But when I look at a food, I look at what I'm getting from it. What's the value? How much nutrition does it offer?Heather Ashcraft, MS, RDN, LDN
The rising cost of living due to inflation has many families taking a hard look at their food expenses. Although there are some misconceptions about eating on the cheap, it can be achieved without losing sight of healthy nutrition, says Heather Ashcraft, MS, RDN, LDN, a registered dietitian with Cheshire Medical Center. We talked to Heather for some tips on how to eat healthy on a budget.
“There are so many barriers to eating well, and cost is a huge one,” says Heather. “People also have the expectation that eating right is going to take a ton more time, and that they are going to have to eat things that they don't like. And that it’s expensive.”
The U.S. Department of Agriculture reported that food prices for people eating at home rose 11.4 percent in 2022. But Heather questions whether economics needs to be a barrier to people making healthier choices at the supermarket.
“I've been thinking about this a lot lately, with the prices going up so much,” she says. “But when I look at a food, I look at what I'm getting from it. What's the value? How much nutrition does it offer? If I compare a bag of highly-processed potato chips to a couple of apples for about the same price, the apples are packed with a lot more nutritional value. With the chips you’re getting empty carbohydrates, modified fats, and salt that can all make you unhealthy in the long run.”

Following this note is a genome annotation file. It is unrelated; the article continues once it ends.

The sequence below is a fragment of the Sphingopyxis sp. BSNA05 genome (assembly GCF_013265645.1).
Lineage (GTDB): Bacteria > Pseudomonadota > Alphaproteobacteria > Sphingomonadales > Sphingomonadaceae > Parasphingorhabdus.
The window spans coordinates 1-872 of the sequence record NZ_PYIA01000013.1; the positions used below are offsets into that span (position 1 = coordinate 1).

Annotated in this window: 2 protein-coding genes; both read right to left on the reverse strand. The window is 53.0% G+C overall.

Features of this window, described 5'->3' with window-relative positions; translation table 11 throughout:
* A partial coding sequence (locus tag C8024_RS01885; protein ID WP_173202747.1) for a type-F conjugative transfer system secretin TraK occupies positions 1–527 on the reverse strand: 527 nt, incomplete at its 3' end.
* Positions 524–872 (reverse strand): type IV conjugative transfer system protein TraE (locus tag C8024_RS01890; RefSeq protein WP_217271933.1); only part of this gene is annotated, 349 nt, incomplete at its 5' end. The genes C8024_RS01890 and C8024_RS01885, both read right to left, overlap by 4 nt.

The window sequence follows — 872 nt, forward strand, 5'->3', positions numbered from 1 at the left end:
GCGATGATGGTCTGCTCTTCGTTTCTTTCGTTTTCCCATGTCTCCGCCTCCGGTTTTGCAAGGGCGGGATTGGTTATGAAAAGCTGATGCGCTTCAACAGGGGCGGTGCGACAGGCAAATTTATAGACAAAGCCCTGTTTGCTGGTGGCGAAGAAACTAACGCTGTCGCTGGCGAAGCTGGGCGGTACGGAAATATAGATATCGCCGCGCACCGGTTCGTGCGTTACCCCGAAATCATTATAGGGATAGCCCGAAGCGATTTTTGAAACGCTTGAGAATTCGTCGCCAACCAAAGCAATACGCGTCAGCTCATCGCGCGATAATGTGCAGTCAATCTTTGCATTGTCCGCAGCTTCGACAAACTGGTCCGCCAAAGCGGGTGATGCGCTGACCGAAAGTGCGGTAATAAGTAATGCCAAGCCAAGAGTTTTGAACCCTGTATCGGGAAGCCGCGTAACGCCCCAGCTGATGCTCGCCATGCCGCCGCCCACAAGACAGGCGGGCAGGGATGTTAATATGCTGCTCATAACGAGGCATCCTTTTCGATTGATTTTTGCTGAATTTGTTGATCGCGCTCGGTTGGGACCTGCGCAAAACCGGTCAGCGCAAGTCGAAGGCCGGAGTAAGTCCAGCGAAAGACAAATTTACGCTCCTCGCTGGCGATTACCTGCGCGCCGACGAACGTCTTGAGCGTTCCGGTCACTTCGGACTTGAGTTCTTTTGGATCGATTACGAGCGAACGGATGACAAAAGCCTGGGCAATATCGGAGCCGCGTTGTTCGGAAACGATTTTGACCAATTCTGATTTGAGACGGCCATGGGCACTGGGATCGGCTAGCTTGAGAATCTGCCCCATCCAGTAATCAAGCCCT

“I try to get people to see food in a different way. How do they make their dollars buy the most satiety and also the best nutrition, the most vitamins, and proteins?”
Here are some tips and resources that Heather shared to make eating well on a budget easier:
See through the marketing
“The more you're tuned into commercials and other marketing, the less likely you are to be able to make good food choices,” says Heather. “You're being ‘sold to’ all the time, and it takes a lot of brain power to say no to something.”
Join Heather on Thursday, March 9, for an in-person presentation titled Navigating the Supermarket: Tips and Tricks for Healthier Shopping.
Down to earth
One of the things Heather recommends is to find foods that are as unprocessed as possible. “Take a step back and get as close as you can to things that come right from the ground,” she says. “I like the idea of frozen fruits and veggies because it's the best of both worlds. You get something that's a healthier choice, but you also get something that requires less effort on your part. Win!”
Love your legumes
“For the same price as a bag of cheese puffs, you could get two pounds of beans and have enough protein for the whole family for days.” Heather recommends using dried beans or lentils instead of meat a few times a week. “If you miss meat, it can be used more as a seasoning with the protein focus being on the legumes.”
Wherever Heather has worked, she has found that local extension offices have some of the best tips for things like preserving foods and making foods stretch farther. “Many of these extensions were started during World War II, when they were doing food rationing, so they’ve got that momentum helping people do more with less.” Learn some Simple and Delicious: Pantry Inspired Recipes at UNH Extension.
Get the app
Although she hasn’t always agreed with the USDA’s nutritional guidance, Heather recommends their “MyPlate” site which includes resources for planning, shopping, and cooking healthy meals on a budget. “I like their digital interface,” she says. “They’re actually a good resource.” Learn more at MyPlate.gov.
“You are what you eat,” says Heather. “Nutrition is what makes you, so making healthy food choices is important for your health.” It also makes good economic sense, she says, if you take time to understand the nutritional value you are getting for your dollar.